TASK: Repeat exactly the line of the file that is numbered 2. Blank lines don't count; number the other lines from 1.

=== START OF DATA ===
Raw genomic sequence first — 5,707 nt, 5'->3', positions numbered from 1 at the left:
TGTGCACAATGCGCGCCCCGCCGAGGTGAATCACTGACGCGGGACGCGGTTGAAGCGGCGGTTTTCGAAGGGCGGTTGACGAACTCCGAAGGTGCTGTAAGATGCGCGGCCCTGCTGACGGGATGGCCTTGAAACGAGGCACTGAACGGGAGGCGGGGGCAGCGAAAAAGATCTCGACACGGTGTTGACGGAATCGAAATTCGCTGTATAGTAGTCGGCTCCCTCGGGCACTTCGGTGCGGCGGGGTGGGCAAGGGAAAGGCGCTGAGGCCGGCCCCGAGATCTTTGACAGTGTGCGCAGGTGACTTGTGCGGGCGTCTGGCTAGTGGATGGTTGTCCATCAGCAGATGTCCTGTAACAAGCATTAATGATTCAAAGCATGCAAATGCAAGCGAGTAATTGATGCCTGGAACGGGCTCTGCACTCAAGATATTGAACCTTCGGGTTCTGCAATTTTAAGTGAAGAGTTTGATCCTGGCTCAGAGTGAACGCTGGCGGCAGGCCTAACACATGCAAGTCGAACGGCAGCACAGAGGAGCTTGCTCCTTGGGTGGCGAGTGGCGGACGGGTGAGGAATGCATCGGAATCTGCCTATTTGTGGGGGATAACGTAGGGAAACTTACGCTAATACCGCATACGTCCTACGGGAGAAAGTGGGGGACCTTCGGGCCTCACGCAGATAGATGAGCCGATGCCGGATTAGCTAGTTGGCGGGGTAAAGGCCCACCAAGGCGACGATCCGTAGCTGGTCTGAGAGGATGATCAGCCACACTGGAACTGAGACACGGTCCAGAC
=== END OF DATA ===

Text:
TGTGCACAATGCGCGCCCCGCCGAGGTGAATCACTGACGCGGGACGCGGTTGAAGCGGCGGTTTTCGAAGGGCGGTTGACGAACTCCGAAGGTGCTGTAAGATGCGCGGCCCTGCTGACGGGATGGCCTTGAAACGAGGCACTGAACGGGAGGCGGGGGCAGCGAAAAAGATCTCGACACGGTGTTGACGGAATCGAAATTCGCTGTATAGTAGTCGGCTCCCTCGGGCACTTCGGTGCGGCGGGGTGGGCAAGGGAAAGGCGCTGAGGCCGGCCCCGAGATCTTTGACAGTGTGCGCAGGTGACTTGTGCGGGCGTCTGGCTAGTGGATGGTTGTCCATCAGCAGATGTCCTGTAACAAGCATTAATGATTCAAAGCATGCAAATGCAAGCGAGTAATTGATGCCTGGAACGGGCTCTGCACTCAAGATATTGAACCTTCGGGTTCTGCAATTTTAAGTGAAGAGTTTGATCCTGGCTCAGAGTGAACGCTGGCGGCAGGCCTAACACATGCAAGTCGAACGGCAGCACAGAGGAGCTTGCTCCTTGGGTGGCGAGTGGCGGACGGGTGAGGAATGCATCGGAATCTGCCTATTTGTGGGGGATAACGTAGGGAAACTTACGCTAATACCGCATACGTCCTACGGGAGAAAGTGGGGGACCTTCGGGCCTCACGCAGATAGATGAGCCGATGCCGGATTAGCTAGTTGGCGGGGTAAAGGCCCACCAAGGCGACGATCCGTAGCTGGTCTGAGAGGATGATCAGCCACACTGGAACTGAGACACGGTCCAGAC